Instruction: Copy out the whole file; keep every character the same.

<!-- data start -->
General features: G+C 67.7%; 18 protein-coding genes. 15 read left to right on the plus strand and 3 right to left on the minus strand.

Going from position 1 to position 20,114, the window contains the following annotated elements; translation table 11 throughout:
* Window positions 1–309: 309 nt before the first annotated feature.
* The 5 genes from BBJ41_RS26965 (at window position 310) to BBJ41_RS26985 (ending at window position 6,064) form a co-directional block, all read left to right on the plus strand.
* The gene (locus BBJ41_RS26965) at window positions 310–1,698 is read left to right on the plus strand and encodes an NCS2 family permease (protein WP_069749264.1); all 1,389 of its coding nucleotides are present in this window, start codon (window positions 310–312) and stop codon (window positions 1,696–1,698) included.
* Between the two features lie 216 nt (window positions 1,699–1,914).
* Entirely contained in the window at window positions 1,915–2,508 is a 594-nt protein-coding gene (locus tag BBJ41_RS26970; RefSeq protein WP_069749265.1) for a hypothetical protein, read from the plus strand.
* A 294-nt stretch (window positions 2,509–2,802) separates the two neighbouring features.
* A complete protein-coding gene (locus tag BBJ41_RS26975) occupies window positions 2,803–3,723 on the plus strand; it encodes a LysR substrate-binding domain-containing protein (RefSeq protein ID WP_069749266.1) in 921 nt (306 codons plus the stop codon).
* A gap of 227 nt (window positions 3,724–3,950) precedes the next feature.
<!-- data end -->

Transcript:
General features: G+C 67.7%; 18 protein-coding genes. 15 read left to right on the plus strand and 3 right to left on the minus strand.

Going from position 1 to position 20,114, the window contains the following annotated elements; translation table 11 throughout:
* Window positions 1–309: 309 nt before the first annotated feature.
* The 5 genes from BBJ41_RS26965 (at window position 310) to BBJ41_RS26985 (ending at window position 6,064) form a co-directional block, all read left to right on the plus strand.
* The gene (locus BBJ41_RS26965) at window positions 310–1,698 is read left to right on the plus strand and encodes an NCS2 family permease (protein WP_069749264.1); all 1,389 of its coding nucleotides are present in this window, start codon (window positions 310–312) and stop codon (window positions 1,696–1,698) included.
* Between the two features lie 216 nt (window positions 1,699–1,914).
* Entirely contained in the window at window positions 1,915–2,508 is a 594-nt protein-coding gene (locus tag BBJ41_RS26970; RefSeq protein WP_069749265.1) for a hypothetical protein, read from the plus strand.
* A 294-nt stretch (window positions 2,509–2,802) separates the two neighbouring features.
* A complete protein-coding gene (locus tag BBJ41_RS26975) occupies window positions 2,803–3,723 on the plus strand; it encodes a LysR substrate-binding domain-containing protein (RefSeq protein ID WP_069749266.1) in 921 nt (306 codons plus the stop codon).
* A gap of 227 nt (window positions 3,724–3,950) precedes the next feature.